Speed Up Your Reflection Processes, Page 5
Line 10 opens an exception handling block, emitting a try. Line 11 is the opcode that translates to loading the methods first (or zero-th) argument. Line 12 calls the virtual method referenced by the MethodInfo variable enumer, which from Listing 6 you know is GetEnumerator. The code is setting up code that is roughly a while loop iterating over the list of Customers. Line 13 stores the IEnumerator returned by GetEnumerator into the local variable emitted on Line 5.
Lines 14 and 15 define labels for branching statements. Yes, GOTO is a love while in MSIL and assembly language. This is how things like break an dcontinue are implemented. Line 16 is an unconditional branch to the location of label IL_003f. (The labels were named based on approximations and by looking at how Visual Studio compilers VB into MSIL. You can use any name you'd like.)
The MarkLabel command on Line 17 demonstrates how to place a label. OpCodes.LdLoc_1 (or whatever number suffix) are used to load the local parameters onto the evaluation stack. Lines 18 and 19 use the enumerator to get the Current object—the Customer. Because get_Current returns an object type, Line 18 casts the type of the current object to the type of T and stires it in the first parameter.
Lines 23 to 35 use basic Reflection and repeat emitted code that emits the property name and the property value. The if-condition starting on Line 30 checks to see whether the type is a a value type. Value types are things like integers that you wouldn't normally think of as classes, but by boxing them .NET permits you to treat them like classes. In this case, both referenced classes and value types are treated like object so that ToString can be called on every property value regardless of whether it's a reference type or value type.
The rest of the code moves the enumerator and supports ending the loop. Line 49 contains the finally block that cleans up the enumerator by calling Dispose and contains the return statement.
Loading and Calling the Dynamic Code
The final three lines create an instance of the type contained in the typeBuilder. The second to the last line saves the assembly with a unique name, and the remaining line uses Reflection to invoke the behavior.
For a generally useful dynamic assembly, you will want to return a reference to the TypeBuilder or just know when your code has created a dynamic assembly. The key here is that, once you create a dynamic assembly and load it using Reflection.Emit, it stays in memory in your AppDomain—and is available but never unloaded—until your application stops running. Figure 1 shows the CustomerDumper.dll—the dynamic assembly created by the code from Listing 3—as one of your applications loaded modules.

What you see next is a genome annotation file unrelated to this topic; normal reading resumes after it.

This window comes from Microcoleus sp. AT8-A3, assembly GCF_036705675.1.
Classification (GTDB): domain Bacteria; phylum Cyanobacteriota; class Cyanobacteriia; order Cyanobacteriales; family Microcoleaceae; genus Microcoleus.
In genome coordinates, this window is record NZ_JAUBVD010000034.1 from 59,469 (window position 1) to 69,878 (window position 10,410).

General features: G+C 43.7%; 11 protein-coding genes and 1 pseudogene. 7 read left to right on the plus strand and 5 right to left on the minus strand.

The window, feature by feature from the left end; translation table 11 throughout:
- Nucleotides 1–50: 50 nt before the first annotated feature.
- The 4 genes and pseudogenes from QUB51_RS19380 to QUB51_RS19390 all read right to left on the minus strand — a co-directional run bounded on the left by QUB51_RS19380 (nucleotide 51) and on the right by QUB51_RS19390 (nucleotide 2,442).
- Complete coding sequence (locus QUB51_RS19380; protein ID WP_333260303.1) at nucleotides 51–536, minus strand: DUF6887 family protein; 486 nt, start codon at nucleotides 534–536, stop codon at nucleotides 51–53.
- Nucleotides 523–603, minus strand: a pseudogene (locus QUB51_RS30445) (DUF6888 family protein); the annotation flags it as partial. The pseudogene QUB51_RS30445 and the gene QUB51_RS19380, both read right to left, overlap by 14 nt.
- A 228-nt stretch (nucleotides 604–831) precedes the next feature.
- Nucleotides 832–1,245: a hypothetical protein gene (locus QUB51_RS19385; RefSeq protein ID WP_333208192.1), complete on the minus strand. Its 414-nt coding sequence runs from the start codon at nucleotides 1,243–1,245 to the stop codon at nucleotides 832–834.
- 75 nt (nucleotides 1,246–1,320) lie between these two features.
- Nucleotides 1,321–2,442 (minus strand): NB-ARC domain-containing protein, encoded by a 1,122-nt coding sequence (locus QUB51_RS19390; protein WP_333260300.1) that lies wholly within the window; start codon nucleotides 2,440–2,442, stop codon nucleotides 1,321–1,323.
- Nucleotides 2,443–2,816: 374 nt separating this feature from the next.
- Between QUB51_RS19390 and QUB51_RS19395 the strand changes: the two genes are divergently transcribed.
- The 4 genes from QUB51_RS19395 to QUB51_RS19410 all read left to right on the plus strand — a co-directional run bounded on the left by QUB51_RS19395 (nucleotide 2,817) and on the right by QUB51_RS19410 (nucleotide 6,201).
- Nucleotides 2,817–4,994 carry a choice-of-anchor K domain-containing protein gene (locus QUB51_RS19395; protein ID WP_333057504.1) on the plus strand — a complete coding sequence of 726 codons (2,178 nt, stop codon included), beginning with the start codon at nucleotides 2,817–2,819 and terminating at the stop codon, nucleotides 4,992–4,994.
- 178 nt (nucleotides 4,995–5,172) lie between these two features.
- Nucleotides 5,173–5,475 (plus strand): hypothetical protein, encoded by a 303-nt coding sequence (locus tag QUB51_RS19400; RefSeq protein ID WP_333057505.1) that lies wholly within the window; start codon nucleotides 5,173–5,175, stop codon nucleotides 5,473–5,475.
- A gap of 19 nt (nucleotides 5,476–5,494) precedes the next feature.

Figure 1: One challenge with dynamically emitted assemblies is that they remain loaded as long as your application is running.
It's worth noting that you don't have to become an MSIL expert to get some benefit from Reflection.Emit. A handy trick is to write the code you ultimately want to emit in VB and then use ILDASM to see what kind of MSIL you need to emit. Use sparingly and in situations where you need to eke out some performance; emitting MSIL dynamically can help you get a lot of mileage out of your solutions.
Reflection.Emit lets you emit MSIL—.NET's equivalent of assembly language—at runtime. Use this technique when you have a problem that is best solved by a single, general algorithm, but pure Reflection is too slow. Instead, write a single, general emitter that dynamically emits the hard-code equivalent for you. You get the best of both worlds: You write a single algorithm and .NET emits code as if you had written a specialized algorithm for each need.
About the Author
Paul Kimmel is the VB Today columnist for www.codeguru.com and has written several books on object-oriented programming and .NET. Check out his upcoming book LINQ Unleashed for C# now available on Amazon.com and fine bookstores everywhere. Look for his upcoming book Teach Yourself the ADO.NET Entity Framework in 24 Hours. You may contact him for technology questions at email@example.com.
Copyright © 2008 by Paul T. Kimmel. All Rights Reserved.
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